How will the autumn budget’s changes in stamp duty affect us? Fidler Taylor’s new director for valuation and commercial property Mark Renshaw, a chartered surveyor of over 15 years in Chesterfield and Sheffield, gives his view.
Most homeowners only ever sell their home when they want to buy another and won’t be affected by stamp duty changes. However, if you are lucky enough to be able to buy a second home then you will feel the pinch. And if you choose to invest in bricks and mortar to increase your wealth, you will feel it too.
The new higher rates of Stamp Duty Land Tax (SDLT) will apply to anyone buying additional residential properties costing more than £40,000 from April 1.
These new rates will be 3 per cent higher. Houses selling at up to £125,000 have been exempt of stamp duty, but from April 1, buyers who already own a property will have to pay a 3 per cent fee on purchases from £40,000 to £125,000.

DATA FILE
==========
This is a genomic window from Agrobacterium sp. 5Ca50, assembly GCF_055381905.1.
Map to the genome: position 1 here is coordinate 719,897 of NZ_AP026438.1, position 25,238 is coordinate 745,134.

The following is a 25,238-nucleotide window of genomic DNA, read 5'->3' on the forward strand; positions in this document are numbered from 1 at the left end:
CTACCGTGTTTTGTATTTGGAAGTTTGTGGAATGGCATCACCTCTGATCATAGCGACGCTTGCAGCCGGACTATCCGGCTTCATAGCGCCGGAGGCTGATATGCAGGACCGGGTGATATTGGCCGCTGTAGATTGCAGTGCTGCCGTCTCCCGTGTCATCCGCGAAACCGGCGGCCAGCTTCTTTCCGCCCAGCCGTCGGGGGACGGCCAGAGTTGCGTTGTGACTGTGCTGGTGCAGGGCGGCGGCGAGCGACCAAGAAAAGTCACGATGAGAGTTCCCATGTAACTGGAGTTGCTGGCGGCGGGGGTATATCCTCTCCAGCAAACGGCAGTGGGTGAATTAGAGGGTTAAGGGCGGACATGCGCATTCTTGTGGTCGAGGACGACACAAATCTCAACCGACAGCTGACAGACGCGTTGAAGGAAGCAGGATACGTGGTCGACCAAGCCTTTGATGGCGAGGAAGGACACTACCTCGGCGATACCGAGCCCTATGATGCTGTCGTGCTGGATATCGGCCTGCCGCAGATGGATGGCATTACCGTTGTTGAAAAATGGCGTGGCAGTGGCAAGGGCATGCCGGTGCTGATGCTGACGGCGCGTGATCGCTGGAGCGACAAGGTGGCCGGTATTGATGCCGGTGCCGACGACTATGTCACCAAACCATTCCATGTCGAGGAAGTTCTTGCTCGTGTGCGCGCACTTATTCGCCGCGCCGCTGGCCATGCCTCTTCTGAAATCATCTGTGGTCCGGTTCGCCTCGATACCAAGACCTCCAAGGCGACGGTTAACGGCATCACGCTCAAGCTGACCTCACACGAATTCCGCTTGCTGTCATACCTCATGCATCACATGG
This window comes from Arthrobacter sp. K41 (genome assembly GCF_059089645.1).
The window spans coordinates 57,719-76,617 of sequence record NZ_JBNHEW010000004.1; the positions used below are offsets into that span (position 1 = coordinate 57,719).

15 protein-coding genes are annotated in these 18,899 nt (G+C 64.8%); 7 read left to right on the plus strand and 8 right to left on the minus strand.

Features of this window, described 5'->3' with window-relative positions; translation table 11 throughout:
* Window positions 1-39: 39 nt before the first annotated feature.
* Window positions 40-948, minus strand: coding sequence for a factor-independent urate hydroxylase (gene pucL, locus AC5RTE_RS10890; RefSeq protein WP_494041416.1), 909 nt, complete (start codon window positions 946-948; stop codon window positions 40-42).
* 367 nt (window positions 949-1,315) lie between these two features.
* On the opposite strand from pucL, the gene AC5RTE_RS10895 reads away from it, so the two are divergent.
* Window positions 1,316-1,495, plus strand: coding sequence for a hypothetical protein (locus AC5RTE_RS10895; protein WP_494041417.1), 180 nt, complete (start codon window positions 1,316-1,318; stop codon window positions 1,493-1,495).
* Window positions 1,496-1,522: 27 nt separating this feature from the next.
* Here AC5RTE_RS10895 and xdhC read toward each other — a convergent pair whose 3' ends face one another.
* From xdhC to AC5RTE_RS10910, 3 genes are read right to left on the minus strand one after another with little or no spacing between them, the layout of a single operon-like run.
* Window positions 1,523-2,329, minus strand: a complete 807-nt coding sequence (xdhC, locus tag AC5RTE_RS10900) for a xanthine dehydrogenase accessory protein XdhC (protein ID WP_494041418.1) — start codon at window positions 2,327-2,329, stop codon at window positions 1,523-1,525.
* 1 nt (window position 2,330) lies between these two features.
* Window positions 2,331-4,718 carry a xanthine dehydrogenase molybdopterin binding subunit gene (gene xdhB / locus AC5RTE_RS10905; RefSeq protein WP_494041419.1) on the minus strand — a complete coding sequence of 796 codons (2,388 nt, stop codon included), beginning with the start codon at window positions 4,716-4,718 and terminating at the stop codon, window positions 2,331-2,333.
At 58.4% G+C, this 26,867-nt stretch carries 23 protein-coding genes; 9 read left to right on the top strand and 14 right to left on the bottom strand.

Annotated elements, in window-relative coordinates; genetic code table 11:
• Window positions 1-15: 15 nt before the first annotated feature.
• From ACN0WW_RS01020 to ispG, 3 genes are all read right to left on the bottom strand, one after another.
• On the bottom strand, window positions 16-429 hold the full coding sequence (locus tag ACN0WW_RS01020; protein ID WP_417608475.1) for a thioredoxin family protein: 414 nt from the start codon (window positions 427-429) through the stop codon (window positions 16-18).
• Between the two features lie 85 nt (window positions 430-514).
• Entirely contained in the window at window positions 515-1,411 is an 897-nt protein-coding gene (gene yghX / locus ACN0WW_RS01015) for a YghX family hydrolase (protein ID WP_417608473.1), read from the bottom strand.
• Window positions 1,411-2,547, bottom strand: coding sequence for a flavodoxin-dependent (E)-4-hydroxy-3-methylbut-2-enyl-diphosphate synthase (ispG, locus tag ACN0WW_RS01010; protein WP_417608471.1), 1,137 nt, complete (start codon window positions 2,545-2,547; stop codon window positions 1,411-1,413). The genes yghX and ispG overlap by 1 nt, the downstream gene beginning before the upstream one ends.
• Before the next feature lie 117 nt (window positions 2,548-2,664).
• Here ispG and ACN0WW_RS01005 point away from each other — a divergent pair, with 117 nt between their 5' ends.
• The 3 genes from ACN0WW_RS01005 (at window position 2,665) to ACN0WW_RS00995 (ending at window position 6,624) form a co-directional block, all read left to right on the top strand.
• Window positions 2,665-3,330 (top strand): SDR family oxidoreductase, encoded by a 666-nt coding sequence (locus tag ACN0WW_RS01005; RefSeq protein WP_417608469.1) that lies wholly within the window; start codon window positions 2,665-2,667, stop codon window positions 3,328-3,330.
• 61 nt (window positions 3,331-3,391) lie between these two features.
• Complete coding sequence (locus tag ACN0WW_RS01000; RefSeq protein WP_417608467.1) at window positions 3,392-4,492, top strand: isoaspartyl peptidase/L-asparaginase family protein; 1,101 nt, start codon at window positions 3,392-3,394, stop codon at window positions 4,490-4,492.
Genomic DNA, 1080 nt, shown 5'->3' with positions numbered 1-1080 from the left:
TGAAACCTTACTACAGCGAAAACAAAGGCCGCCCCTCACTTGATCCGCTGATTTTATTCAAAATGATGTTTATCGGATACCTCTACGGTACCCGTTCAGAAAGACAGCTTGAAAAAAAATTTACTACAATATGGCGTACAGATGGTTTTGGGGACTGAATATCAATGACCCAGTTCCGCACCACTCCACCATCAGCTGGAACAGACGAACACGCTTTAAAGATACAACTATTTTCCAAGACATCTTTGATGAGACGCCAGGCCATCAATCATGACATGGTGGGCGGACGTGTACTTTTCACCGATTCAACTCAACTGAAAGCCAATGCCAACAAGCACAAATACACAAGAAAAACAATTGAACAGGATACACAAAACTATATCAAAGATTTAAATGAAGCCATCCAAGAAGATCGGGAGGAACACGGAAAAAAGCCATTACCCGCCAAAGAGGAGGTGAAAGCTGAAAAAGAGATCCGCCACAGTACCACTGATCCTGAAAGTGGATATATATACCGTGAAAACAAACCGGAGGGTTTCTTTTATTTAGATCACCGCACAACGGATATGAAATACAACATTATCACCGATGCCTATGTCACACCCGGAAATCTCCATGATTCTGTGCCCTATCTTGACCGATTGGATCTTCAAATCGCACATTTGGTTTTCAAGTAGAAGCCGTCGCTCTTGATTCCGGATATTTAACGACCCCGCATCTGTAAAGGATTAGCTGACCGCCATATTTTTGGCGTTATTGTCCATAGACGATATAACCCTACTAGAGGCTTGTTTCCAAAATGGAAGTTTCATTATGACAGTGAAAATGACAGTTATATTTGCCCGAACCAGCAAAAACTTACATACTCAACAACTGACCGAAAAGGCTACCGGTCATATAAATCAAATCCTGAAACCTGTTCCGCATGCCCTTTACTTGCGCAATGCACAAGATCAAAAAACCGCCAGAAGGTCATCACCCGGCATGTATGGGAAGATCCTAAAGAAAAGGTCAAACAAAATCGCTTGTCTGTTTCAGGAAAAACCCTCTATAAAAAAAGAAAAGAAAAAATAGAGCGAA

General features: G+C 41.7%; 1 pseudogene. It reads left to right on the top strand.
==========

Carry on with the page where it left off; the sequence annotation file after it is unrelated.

For properties between £125,001 and £250,000 the rate for such buyers increases from the current 2 per cent to 5 per cent. And the same type of buyers purchasing properties between £250,001 and £925,000 will pay an 8 per cent charge instead of the current 5 per cent.
“Why should we suffer?” cry investors. The government says it’s because homeowners – and those not yet on the property ladder – are being squeezed out by buy-to-let landlords expanding their portfolios and the wealthy wanting extra homes.
Some £60m of the money raised will go to communities in England where the impact of second homes is acute - beautiful locations where young local people can’t buy.
I believe the rise in stamp duty will hit the very people it is supposed to help. It will discourage small landlords and a shortage will mean first-time buyers will be stuck for longer in rented accommodation while they struggle to save up a deposit.